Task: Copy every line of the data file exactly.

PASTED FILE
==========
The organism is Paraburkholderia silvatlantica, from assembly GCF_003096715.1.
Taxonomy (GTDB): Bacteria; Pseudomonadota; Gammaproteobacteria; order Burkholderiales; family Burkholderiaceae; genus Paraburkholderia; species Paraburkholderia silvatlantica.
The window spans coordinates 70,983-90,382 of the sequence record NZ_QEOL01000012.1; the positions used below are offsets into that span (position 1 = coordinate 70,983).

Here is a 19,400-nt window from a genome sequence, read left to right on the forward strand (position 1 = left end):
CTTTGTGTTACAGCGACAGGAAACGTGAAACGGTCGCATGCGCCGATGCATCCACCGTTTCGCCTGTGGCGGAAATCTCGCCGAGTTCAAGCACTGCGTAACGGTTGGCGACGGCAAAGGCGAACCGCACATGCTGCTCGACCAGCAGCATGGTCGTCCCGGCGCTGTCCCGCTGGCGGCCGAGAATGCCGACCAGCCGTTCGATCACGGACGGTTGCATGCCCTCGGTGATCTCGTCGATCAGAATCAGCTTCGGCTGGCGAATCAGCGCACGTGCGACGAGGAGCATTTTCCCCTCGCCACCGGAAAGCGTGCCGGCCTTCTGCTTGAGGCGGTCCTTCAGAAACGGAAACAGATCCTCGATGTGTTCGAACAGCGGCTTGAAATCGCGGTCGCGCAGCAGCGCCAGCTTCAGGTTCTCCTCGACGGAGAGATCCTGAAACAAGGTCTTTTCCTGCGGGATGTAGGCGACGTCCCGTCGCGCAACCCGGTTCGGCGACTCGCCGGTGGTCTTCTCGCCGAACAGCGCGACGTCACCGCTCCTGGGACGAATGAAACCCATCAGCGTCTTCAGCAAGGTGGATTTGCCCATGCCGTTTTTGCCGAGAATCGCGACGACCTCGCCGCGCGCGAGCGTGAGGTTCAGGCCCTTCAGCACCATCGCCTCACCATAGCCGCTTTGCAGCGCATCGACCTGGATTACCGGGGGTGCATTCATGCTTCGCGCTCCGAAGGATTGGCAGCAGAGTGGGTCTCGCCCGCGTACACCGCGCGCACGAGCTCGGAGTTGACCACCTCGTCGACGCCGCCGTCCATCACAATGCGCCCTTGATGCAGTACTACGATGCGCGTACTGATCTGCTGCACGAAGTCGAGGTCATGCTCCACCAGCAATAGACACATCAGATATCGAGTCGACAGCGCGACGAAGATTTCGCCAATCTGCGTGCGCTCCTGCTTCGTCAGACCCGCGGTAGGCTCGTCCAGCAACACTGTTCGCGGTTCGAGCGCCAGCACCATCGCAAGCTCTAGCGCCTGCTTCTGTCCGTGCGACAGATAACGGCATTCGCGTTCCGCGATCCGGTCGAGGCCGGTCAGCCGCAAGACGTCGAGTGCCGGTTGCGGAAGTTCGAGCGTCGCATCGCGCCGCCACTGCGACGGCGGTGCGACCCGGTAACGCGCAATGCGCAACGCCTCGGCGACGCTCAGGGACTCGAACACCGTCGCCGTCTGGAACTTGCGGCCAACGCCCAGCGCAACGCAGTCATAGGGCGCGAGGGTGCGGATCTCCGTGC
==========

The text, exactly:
The organism is Paraburkholderia silvatlantica, from assembly GCF_003096715.1.
Taxonomy (GTDB): Bacteria; Pseudomonadota; Gammaproteobacteria; order Burkholderiales; family Burkholderiaceae; genus Paraburkholderia; species Paraburkholderia silvatlantica.
The window spans coordinates 70,983-90,382 of the sequence record NZ_QEOL01000012.1; the positions used below are offsets into that span (position 1 = coordinate 70,983).

Here is a 19,400-nt window from a genome sequence, read left to right on the forward strand (position 1 = left end):
CTTTGTGTTACAGCGACAGGAAACGTGAAACGGTCGCATGCGCCGATGCATCCACCGTTTCGCCTGTGGCGGAAATCTCGCCGAGTTCAAGCACTGCGTAACGGTTGGCGACGGCAAAGGCGAACCGCACATGCTGCTCGACCAGCAGCATGGTCGTCCCGGCGCTGTCCCGCTGGCGGCCGAGAATGCCGACCAGCCGTTCGATCACGGACGGTTGCATGCCCTCGGTGATCTCGTCGATCAGAATCAGCTTCGGCTGGCGAATCAGCGCACGTGCGACGAGGAGCATTTTCCCCTCGCCACCGGAAAGCGTGCCGGCCTTCTGCTTGAGGCGGTCCTTCAGAAACGGAAACAGATCCTCGATGTGTTCGAACAGCGGCTTGAAATCGCGGTCGCGCAGCAGCGCCAGCTTCAGGTTCTCCTCGACGGAGAGATCCTGAAACAAGGTCTTTTCCTGCGGGATGTAGGCGACGTCCCGTCGCGCAACCCGGTTCGGCGACTCGCCGGTGGTCTTCTCGCCGAACAGCGCGACGTCACCGCTCCTGGGACGAATGAAACCCATCAGCGTCTTCAGCAAGGTGGATTTGCCCATGCCGTTTTTGCCGAGAATCGCGACGACCTCGCCGCGCGCGAGCGTGAGGTTCAGGCCCTTCAGCACCATCGCCTCACCATAGCCGCTTTGCAGCGCATCGACCTGGATTACCGGGGGTGCATTCATGCTTCGCGCTCCGAAGGATTGGCAGCAGAGTGGGTCTCGCCCGCGTACACCGCGCGCACGAGCTCGGAGTTGACCACCTCGTCGACGCCGCCGTCCATCACAATGCGCCCTTGATGCAGTACTACGATGCGCGTACTGATCTGCTGCACGAAGTCGAGGTCATGCTCCACCAGCAATAGACACATCAGATATCGAGTCGACAGCGCGACGAAGATTTCGCCAATCTGCGTGCGCTCCTGCTTCGTCAGACCCGCGGTAGGCTCGTCCAGCAACACTGTTCGCGGTTCGAGCGCCAGCACCATCGCAAGCTCTAGCGCCTGCTTCTGTCCGTGCGACAGATAACGGCATTCGCGTTCCGCGATCCGGTCGAGGCCGGTCAGCCGCAAGACGTCGAGTGCCGGTTGCGGAAGTTCGAGCGTCGCATCGCGCCGCCACTGCGACGGCGGTGCGACCCGGTAACGCGCAATGCGCAACGCCTCGGCGACGCTCAGGGACTCGAACACCGTCGCCGTCTGGAACTTGCGGCCAACGCCCAGCGCAACGCAGTCATAGGGCGCGAGGGTGCGGATCTCCGTGC